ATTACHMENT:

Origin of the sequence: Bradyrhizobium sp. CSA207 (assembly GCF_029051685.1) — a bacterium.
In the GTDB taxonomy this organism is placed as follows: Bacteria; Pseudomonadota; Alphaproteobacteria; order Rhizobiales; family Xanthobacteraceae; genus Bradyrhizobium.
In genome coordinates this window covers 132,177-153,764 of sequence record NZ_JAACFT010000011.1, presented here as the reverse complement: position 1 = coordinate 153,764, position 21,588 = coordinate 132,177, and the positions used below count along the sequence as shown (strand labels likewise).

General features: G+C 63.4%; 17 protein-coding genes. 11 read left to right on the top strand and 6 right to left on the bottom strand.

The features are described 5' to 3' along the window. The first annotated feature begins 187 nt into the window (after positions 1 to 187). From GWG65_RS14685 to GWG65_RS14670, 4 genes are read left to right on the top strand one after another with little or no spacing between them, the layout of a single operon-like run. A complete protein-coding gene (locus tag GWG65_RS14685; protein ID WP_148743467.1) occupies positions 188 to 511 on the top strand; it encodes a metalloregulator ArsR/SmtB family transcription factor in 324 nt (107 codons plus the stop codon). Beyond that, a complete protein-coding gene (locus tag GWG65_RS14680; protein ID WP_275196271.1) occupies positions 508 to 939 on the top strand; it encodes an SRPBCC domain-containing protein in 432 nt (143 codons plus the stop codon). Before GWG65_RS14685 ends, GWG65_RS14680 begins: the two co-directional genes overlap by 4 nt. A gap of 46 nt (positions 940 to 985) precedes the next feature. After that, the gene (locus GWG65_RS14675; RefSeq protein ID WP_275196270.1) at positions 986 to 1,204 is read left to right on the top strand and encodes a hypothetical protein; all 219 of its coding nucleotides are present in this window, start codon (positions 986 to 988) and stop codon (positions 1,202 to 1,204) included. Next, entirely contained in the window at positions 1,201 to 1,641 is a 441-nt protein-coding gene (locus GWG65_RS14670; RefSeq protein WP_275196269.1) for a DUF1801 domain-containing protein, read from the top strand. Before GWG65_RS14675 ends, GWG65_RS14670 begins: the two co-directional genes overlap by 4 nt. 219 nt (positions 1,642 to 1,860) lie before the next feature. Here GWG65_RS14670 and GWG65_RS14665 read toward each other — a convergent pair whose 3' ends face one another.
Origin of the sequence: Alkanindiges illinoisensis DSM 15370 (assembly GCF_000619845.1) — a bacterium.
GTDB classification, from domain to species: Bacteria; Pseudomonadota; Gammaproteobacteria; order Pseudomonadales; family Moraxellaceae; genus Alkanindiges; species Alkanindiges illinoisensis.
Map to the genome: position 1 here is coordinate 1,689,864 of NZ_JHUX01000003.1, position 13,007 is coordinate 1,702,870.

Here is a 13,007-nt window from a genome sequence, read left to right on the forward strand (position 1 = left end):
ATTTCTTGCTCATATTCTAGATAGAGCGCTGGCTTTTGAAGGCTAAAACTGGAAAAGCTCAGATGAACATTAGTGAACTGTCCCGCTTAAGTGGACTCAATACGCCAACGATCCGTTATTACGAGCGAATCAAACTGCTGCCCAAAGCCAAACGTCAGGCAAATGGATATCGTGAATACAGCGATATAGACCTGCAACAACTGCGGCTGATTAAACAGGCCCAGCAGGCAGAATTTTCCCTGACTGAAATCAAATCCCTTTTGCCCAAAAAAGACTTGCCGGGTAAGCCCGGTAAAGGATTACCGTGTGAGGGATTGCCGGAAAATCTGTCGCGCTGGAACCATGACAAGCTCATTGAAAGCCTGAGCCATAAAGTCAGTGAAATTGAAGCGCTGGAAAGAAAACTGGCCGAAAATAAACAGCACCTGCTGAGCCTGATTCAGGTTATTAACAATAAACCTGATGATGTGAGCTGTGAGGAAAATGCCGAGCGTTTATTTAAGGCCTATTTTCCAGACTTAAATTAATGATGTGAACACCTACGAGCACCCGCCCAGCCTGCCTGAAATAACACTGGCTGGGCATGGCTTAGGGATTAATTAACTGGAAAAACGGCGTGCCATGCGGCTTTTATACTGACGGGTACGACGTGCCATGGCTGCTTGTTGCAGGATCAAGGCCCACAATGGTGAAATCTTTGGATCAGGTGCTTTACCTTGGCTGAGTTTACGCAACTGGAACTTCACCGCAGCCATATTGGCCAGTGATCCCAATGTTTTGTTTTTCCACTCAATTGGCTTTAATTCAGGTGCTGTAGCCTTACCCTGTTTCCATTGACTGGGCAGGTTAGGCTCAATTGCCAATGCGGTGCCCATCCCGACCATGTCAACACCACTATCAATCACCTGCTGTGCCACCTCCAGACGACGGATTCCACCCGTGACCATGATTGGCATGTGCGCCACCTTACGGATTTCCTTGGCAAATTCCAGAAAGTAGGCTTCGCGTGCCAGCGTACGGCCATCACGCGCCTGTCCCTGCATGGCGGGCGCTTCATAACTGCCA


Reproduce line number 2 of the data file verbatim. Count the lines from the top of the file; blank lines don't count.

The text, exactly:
In the GTDB taxonomy this organism is placed as follows: Bacteria; Pseudomonadota; Alphaproteobacteria; order Rhizobiales; family Xanthobacteraceae; genus Bradyrhizobium.